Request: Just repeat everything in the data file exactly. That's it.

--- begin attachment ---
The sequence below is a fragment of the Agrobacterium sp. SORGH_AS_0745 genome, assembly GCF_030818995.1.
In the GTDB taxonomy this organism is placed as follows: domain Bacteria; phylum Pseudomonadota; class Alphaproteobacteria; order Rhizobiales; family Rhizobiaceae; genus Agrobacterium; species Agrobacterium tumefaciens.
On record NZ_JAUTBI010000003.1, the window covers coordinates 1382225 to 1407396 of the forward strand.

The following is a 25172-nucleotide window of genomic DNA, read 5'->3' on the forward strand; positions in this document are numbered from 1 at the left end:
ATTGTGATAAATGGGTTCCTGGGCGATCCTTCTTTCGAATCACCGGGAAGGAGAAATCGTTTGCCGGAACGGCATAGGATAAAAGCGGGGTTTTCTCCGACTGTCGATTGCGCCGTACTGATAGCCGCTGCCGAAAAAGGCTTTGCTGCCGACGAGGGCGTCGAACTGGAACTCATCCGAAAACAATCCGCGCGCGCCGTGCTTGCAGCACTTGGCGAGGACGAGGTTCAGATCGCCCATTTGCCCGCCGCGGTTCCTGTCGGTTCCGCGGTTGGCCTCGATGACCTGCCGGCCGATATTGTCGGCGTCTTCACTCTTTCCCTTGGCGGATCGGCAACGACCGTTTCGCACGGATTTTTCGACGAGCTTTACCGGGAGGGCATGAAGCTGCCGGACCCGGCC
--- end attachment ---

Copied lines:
The sequence below is a fragment of the Agrobacterium sp. SORGH_AS_0745 genome, assembly GCF_030818995.1.
In the GTDB taxonomy this organism is placed as follows: domain Bacteria; phylum Pseudomonadota; class Alphaproteobacteria; order Rhizobiales; family Rhizobiaceae; genus Agrobacterium; species Agrobacterium tumefaciens.
On record NZ_JAUTBI010000003.1, the window covers coordinates 1382225 to 1407396 of the forward strand.

The following is a 25172-nucleotide window of genomic DNA, read 5'->3' on the forward strand; positions in this document are numbered from 1 at the left end:
ATTGTGATAAATGGGTTCCTGGGCGATCCTTCTTTCGAATCACCGGGAAGGAGAAATCGTTTGCCGGAACGGCATAGGATAAAAGCGGGGTTTTCTCCGACTGTCGATTGCGCCGTACTGATAGCCGCTGCCGAAAAAGGCTTTGCTGCCGACGAGGGCGTCGAACTGGAACTCATCCGAAAACAATCCGCGCGCGCCGTGCTTGCAGCACTTGGCGAGGACGAGGTTCAGATCGCCCATTTGCCCGCCGCGGTTCCTGTCGGTTCCGCGGTTGGCCTCGATGACCTGCCGGCCGATATTGTCGGCGTCTTCACTCTTTCCCTTGGCGGATCGGCAACGACCGTTTCGCACGGATTTTTCGACGAGCTTTACCGGGAGGGCATGAAGCTGCCGGACCCGGCC